Three of the highest methane-emitting landfills located in central Florida
The highest point of Orlando’s Orange County landfill is 140 feet high. When one stands on top of this mountain of refuse, you look down on the city of Orlando, including its high-rise buildings and the runways of the Orlando International Airport. The cooling towers of Stanton Energy Center — which provides power to around 260,000 customers, including 15,000 powered by methane captured from this landfill — are also in view.
Methane gas is produced as organic material such as paper, wood, food scraps and rotten food items slowly decomposes on the landfill underneath your feet. Since methane is a potent greenhouse gas, it can contribute to climate warming if it escapes into the atmosphere. However, because methane is highly combustible it is therefore also a potential source of energy, which can be used to power homes, businesses, and vehicles. The Orange County Landfill has put measures in place to capture the methane that is produced as organic waste decomposes under the mounds of soil. An extensive network consisting of more than 500 gas wells capture the methane-rich landfill gas and prevent it from escaping into the atmosphere.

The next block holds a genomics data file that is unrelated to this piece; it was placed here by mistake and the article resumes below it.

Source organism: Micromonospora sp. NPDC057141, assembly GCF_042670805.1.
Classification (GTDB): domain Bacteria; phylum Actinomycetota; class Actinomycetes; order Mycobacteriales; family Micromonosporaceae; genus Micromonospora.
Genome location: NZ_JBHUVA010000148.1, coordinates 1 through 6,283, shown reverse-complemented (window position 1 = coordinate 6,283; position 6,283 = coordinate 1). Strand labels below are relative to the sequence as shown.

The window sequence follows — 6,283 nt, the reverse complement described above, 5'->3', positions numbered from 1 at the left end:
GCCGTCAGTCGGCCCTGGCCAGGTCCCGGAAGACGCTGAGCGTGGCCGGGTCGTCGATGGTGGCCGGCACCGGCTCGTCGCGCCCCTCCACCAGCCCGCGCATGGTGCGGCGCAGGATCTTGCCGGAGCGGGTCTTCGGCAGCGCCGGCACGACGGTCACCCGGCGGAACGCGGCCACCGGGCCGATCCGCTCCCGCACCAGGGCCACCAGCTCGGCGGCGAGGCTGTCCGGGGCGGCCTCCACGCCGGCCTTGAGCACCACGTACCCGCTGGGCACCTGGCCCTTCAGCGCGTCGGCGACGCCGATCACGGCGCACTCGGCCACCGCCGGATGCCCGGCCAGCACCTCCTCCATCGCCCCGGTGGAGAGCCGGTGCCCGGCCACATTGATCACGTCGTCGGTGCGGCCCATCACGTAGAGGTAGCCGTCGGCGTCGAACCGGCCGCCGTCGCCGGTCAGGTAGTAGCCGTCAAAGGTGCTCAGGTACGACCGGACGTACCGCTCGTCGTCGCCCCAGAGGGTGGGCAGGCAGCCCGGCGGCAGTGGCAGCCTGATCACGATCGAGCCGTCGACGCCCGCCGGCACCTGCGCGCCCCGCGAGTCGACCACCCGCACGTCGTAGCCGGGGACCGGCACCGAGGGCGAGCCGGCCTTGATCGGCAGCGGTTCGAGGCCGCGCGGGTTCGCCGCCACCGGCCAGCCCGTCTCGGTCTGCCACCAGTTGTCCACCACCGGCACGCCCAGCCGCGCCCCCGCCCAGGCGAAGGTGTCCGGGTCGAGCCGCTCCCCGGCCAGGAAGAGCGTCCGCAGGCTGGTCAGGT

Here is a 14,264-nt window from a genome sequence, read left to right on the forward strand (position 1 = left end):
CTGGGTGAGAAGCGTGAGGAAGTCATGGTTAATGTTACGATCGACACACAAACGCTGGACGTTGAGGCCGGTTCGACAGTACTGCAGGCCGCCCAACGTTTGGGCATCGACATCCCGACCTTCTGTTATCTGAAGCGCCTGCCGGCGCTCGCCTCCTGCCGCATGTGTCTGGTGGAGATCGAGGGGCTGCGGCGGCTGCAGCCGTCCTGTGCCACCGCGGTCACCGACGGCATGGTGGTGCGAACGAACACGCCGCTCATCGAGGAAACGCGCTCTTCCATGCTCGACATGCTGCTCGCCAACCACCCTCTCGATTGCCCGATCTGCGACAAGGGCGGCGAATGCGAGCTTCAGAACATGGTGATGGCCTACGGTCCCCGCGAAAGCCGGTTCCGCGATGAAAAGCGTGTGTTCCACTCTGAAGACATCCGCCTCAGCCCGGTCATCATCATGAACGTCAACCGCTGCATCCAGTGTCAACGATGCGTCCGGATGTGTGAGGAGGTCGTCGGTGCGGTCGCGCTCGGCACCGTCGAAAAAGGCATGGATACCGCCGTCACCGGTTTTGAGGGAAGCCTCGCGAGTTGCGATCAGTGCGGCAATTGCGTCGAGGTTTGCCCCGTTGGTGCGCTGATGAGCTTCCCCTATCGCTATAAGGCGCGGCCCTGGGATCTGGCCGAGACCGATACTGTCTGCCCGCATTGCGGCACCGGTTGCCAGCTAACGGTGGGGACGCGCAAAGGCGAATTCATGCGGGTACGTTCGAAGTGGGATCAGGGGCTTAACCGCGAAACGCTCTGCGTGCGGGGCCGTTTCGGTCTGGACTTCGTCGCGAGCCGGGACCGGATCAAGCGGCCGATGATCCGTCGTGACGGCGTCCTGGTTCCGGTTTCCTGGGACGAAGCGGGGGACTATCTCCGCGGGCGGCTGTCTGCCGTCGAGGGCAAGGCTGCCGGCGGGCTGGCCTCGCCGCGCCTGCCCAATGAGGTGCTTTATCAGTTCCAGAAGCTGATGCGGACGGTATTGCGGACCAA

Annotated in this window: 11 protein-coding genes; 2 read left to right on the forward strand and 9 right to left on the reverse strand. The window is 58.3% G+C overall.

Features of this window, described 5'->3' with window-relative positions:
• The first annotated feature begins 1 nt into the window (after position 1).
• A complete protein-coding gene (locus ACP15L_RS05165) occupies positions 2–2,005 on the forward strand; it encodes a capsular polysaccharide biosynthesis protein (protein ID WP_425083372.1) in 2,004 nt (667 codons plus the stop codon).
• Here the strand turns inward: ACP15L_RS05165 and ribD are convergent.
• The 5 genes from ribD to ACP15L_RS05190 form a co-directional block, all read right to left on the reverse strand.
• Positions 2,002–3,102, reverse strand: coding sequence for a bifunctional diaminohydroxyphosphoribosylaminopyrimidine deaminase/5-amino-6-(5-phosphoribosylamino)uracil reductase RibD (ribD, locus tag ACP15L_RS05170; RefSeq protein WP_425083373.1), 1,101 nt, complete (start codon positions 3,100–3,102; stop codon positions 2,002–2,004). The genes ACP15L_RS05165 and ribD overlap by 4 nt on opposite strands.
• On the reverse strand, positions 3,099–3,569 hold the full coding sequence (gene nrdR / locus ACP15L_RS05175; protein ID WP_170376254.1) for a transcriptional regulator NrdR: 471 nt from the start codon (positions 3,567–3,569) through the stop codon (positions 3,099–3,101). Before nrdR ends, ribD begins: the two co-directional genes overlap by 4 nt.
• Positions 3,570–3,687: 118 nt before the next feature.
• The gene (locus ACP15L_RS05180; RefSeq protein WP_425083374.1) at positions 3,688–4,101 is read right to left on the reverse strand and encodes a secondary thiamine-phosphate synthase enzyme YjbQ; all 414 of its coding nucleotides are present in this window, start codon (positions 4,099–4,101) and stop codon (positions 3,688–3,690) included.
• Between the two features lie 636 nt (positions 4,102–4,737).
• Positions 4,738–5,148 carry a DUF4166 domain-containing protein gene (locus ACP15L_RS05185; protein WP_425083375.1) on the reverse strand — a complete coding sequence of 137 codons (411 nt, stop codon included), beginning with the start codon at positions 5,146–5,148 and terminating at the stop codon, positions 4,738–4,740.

The US Environmental Protection Agency (EPA) monitors over 2,600 landfill sites across America. Currently around 500 of these landfills capture methane and convert it to energy. The EPA estimates that 500 additional landfills could feasibly capture and convert methane into energy in a cost-effective manner. Implementing methane capture waste-to-energy projects at these landfills could play and important role in reducing climate change impacts.
Despite efforts by landfill operators across the country, large volumes of methane continue to escape into the atmosphere from landfills annually, making them one of the top three anthropogenic sources of methane. For example, even though Orange County Landfill has measures in place to capture methane produced on the landfill, 32,000 metric tons of methane was released from this site into the atmosphere in 2019, causing it to be the third-largest methane-emitting landfill in the US, according to latest reports.
The Orange County landfill is not the only landfill in Florida that is listed in the top 10 methane emitters; according to EPA records, three other landfills located near Orlando are also included in the top 10. Collectively, the methane emissions produced by these landfills cause as much damage to climate over the short-term as the 1.8 million cars and pickup trucks that drive around the three counties where these landfill sites are located.
However, Orange County community officials, who are proud of the sustainability initiatives they have implemented, are surprised at their high ranking. They believe that the methane capture waste-to-energy system implemented at Orange County landfill plays a key role in reducing greenhouse gas emissions. David Gregory, an Orange County official, believes that the problem lies in the equations used for reporting methane emissions to the EPA.
When reporting methane emissions, “it’s not like we have a measurement,” said Gregory in an interview with NPR. “It’s all based on the models. And that’s where we need to make sure that we’re not overlooking anything.”
Featured Image by Alan Levine via PxHere
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